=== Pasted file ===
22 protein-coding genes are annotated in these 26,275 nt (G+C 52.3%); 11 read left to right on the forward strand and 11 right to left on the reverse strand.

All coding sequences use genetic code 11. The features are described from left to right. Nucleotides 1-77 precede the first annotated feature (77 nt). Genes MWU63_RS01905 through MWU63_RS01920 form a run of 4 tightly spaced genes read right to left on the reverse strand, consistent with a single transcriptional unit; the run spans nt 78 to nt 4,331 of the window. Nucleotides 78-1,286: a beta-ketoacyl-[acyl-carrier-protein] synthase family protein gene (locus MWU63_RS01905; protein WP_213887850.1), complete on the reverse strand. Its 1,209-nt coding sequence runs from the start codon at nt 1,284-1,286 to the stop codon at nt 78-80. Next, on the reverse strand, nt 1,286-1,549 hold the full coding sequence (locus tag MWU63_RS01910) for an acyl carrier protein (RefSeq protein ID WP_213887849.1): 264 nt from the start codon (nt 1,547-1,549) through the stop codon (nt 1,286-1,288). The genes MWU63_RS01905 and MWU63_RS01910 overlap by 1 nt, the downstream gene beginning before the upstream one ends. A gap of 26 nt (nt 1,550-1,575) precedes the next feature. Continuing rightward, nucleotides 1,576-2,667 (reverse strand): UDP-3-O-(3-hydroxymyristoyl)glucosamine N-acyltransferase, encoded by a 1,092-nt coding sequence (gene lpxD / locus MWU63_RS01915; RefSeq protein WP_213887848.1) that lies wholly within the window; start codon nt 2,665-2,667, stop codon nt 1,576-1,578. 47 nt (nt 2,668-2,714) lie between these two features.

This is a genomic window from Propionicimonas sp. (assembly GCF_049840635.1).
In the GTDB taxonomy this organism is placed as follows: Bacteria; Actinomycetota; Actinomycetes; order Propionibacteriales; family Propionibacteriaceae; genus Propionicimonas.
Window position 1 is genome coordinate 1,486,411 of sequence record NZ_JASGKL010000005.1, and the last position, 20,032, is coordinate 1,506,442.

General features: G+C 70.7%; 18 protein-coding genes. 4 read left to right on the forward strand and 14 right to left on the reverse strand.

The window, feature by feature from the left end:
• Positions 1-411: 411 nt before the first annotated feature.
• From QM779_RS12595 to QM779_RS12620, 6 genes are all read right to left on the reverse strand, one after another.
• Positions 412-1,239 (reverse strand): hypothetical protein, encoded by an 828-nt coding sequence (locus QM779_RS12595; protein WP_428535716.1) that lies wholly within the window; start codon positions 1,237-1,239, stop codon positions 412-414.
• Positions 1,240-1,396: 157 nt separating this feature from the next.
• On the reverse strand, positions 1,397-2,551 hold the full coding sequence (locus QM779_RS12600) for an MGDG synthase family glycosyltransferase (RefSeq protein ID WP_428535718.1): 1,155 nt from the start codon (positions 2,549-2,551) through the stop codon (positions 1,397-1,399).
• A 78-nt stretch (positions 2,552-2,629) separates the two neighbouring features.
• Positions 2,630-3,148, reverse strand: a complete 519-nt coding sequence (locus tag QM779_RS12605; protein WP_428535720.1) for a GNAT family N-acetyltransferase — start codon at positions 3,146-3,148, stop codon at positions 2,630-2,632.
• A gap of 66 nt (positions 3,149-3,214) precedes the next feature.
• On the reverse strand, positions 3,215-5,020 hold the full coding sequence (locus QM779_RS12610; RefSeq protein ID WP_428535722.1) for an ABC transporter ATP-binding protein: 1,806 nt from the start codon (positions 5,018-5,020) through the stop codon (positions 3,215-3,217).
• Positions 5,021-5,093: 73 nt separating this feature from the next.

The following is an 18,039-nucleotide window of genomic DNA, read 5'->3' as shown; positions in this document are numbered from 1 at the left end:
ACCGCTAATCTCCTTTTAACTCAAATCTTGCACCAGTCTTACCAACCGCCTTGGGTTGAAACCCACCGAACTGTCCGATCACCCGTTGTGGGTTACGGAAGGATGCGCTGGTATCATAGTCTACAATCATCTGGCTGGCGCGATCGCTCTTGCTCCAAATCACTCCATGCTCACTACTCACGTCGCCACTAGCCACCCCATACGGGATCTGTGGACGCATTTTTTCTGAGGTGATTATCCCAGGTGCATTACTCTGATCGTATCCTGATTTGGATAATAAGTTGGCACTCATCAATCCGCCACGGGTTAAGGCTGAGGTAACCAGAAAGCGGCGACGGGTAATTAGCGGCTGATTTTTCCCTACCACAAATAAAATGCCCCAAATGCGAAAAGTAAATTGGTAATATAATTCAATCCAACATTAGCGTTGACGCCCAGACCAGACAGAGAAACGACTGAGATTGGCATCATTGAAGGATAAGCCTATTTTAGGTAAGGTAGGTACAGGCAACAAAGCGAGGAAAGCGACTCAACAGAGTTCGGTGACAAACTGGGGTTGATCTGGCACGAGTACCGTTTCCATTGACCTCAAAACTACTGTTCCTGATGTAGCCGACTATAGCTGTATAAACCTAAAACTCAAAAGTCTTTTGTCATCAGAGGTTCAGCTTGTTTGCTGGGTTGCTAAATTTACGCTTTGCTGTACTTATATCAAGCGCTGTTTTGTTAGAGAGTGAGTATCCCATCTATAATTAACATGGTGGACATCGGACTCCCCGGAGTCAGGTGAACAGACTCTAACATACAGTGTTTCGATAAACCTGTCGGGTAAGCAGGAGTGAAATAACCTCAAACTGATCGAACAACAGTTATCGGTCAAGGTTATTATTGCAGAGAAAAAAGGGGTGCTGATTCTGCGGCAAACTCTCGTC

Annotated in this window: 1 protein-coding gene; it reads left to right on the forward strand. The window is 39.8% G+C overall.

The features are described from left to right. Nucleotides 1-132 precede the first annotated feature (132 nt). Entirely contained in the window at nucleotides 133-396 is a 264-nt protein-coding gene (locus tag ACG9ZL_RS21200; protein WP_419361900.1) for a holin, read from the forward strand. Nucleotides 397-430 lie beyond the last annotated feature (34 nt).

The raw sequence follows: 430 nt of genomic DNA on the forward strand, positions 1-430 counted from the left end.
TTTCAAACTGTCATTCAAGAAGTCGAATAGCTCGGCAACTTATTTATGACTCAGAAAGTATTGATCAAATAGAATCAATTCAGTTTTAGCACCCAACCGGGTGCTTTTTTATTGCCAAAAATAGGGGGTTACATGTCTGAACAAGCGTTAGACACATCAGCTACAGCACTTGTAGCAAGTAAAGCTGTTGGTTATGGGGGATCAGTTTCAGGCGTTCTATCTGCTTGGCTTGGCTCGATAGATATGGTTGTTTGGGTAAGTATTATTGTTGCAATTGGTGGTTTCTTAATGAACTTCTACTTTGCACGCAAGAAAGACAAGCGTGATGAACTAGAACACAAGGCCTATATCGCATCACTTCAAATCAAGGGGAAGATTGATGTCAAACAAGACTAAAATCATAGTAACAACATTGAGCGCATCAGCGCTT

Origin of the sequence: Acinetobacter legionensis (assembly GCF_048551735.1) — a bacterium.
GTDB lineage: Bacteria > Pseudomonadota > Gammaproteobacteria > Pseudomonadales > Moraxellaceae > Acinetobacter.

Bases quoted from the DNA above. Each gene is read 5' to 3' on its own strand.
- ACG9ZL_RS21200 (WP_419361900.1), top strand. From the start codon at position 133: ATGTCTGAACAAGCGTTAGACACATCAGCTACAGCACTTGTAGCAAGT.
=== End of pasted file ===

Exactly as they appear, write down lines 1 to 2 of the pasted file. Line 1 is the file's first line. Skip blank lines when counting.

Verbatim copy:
22 protein-coding genes are annotated in these 26,275 nt (G+C 52.3%); 11 read left to right on the forward strand and 11 right to left on the reverse strand.

All coding sequences use genetic code 11. The features are described from left to right. Nucleotides 1-77 precede the first annotated feature (77 nt). Genes MWU63_RS01905 through MWU63_RS01920 form a run of 4 tightly spaced genes read right to left on the reverse strand, consistent with a single transcriptional unit; the run spans nt 78 to nt 4,331 of the window. Nucleotides 78-1,286: a beta-ketoacyl-[acyl-carrier-protein] synthase family protein gene (locus MWU63_RS01905; protein WP_213887850.1), complete on the reverse strand. Its 1,209-nt coding sequence runs from the start codon at nt 1,284-1,286 to the stop codon at nt 78-80. Next, on the reverse strand, nt 1,286-1,549 hold the full coding sequence (locus tag MWU63_RS01910) for an acyl carrier protein (RefSeq protein ID WP_213887849.1): 264 nt from the start codon (nt 1,547-1,549) through the stop codon (nt 1,286-1,288). The genes MWU63_RS01905 and MWU63_RS01910 overlap by 1 nt, the downstream gene beginning before the upstream one ends. A gap of 26 nt (nt 1,550-1,575) precedes the next feature. Continuing rightward, nucleotides 1,576-2,667 (reverse strand): UDP-3-O-(3-hydroxymyristoyl)glucosamine N-acyltransferase, encoded by a 1,092-nt coding sequence (gene lpxD / locus MWU63_RS01915; RefSeq protein WP_213887848.1) that lies wholly within the window; start codon nt 2,665-2,667, stop codon nt 1,576-1,578. 47 nt (nt 2,668-2,714) lie between these two features.